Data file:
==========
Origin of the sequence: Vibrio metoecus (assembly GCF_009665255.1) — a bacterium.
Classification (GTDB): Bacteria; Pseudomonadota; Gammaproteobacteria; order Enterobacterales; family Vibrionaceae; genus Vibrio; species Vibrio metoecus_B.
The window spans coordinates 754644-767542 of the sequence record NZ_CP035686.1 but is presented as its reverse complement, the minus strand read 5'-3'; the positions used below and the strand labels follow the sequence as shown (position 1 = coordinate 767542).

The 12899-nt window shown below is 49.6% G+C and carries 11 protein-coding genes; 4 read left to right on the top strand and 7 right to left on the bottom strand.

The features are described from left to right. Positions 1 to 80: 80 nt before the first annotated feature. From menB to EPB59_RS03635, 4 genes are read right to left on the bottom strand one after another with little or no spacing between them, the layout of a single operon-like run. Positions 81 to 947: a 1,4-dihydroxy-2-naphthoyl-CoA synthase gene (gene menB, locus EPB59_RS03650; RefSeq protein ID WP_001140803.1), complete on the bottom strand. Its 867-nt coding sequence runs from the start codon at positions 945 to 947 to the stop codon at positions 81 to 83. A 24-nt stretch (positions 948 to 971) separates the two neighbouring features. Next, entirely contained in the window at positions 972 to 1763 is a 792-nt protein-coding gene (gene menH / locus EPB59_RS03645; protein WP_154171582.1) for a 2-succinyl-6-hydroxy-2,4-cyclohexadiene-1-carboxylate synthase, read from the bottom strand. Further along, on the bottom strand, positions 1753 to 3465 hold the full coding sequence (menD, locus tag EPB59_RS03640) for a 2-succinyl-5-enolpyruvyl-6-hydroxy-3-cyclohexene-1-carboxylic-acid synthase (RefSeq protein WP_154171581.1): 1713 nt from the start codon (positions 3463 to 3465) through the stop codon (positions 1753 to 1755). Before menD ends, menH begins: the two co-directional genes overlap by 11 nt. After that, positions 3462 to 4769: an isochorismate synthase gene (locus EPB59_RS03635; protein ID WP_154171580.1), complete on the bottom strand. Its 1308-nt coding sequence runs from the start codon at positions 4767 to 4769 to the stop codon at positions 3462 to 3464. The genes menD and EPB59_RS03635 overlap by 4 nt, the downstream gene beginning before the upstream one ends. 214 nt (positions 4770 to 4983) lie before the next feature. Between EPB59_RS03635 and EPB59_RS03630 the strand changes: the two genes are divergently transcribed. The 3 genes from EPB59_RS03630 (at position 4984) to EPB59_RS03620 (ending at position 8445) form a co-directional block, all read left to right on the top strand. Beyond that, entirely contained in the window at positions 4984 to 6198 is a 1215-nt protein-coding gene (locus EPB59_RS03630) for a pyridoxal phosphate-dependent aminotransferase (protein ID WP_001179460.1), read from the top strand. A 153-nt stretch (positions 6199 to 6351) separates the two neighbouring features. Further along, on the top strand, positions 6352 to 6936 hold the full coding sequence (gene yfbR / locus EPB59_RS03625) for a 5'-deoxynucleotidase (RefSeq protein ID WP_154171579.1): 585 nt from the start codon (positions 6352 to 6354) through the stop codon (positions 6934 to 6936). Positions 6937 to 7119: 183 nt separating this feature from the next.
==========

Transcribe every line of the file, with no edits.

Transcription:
Origin of the sequence: Vibrio metoecus (assembly GCF_009665255.1) — a bacterium.
Classification (GTDB): Bacteria; Pseudomonadota; Gammaproteobacteria; order Enterobacterales; family Vibrionaceae; genus Vibrio; species Vibrio metoecus_B.
The window spans coordinates 754644-767542 of the sequence record NZ_CP035686.1 but is presented as its reverse complement, the minus strand read 5'-3'; the positions used below and the strand labels follow the sequence as shown (position 1 = coordinate 767542).

The 12899-nt window shown below is 49.6% G+C and carries 11 protein-coding genes; 4 read left to right on the top strand and 7 right to left on the bottom strand.

The features are described from left to right. Positions 1 to 80: 80 nt before the first annotated feature. From menB to EPB59_RS03635, 4 genes are read right to left on the bottom strand one after another with little or no spacing between them, the layout of a single operon-like run. Positions 81 to 947: a 1,4-dihydroxy-2-naphthoyl-CoA synthase gene (gene menB, locus EPB59_RS03650; RefSeq protein ID WP_001140803.1), complete on the bottom strand. Its 867-nt coding sequence runs from the start codon at positions 945 to 947 to the stop codon at positions 81 to 83. A 24-nt stretch (positions 948 to 971) separates the two neighbouring features. Next, entirely contained in the window at positions 972 to 1763 is a 792-nt protein-coding gene (gene menH / locus EPB59_RS03645; protein WP_154171582.1) for a 2-succinyl-6-hydroxy-2,4-cyclohexadiene-1-carboxylate synthase, read from the bottom strand. Further along, on the bottom strand, positions 1753 to 3465 hold the full coding sequence (menD, locus tag EPB59_RS03640) for a 2-succinyl-5-enolpyruvyl-6-hydroxy-3-cyclohexene-1-carboxylic-acid synthase (RefSeq protein WP_154171581.1): 1713 nt from the start codon (positions 3463 to 3465) through the stop codon (positions 1753 to 1755). Before menD ends, menH begins: the two co-directional genes overlap by 11 nt. After that, positions 3462 to 4769: an isochorismate synthase gene (locus EPB59_RS03635; protein ID WP_154171580.1), complete on the bottom strand. Its 1308-nt coding sequence runs from the start codon at positions 4767 to 4769 to the stop codon at positions 3462 to 3464. The genes menD and EPB59_RS03635 overlap by 4 nt, the downstream gene beginning before the upstream one ends. 214 nt (positions 4770 to 4983) lie before the next feature. Between EPB59_RS03635 and EPB59_RS03630 the strand changes: the two genes are divergently transcribed. The 3 genes from EPB59_RS03630 (at position 4984) to EPB59_RS03620 (ending at position 8445) form a co-directional block, all read left to right on the top strand. Beyond that, entirely contained in the window at positions 4984 to 6198 is a 1215-nt protein-coding gene (locus EPB59_RS03630) for a pyridoxal phosphate-dependent aminotransferase (protein ID WP_001179460.1), read from the top strand. A 153-nt stretch (positions 6199 to 6351) separates the two neighbouring features. Further along, on the top strand, positions 6352 to 6936 hold the full coding sequence (gene yfbR / locus EPB59_RS03625) for a 5'-deoxynucleotidase (RefSeq protein ID WP_154171579.1): 585 nt from the start codon (positions 6352 to 6354) through the stop codon (positions 6934 to 6936). Positions 6937 to 7119: 183 nt separating this feature from the next.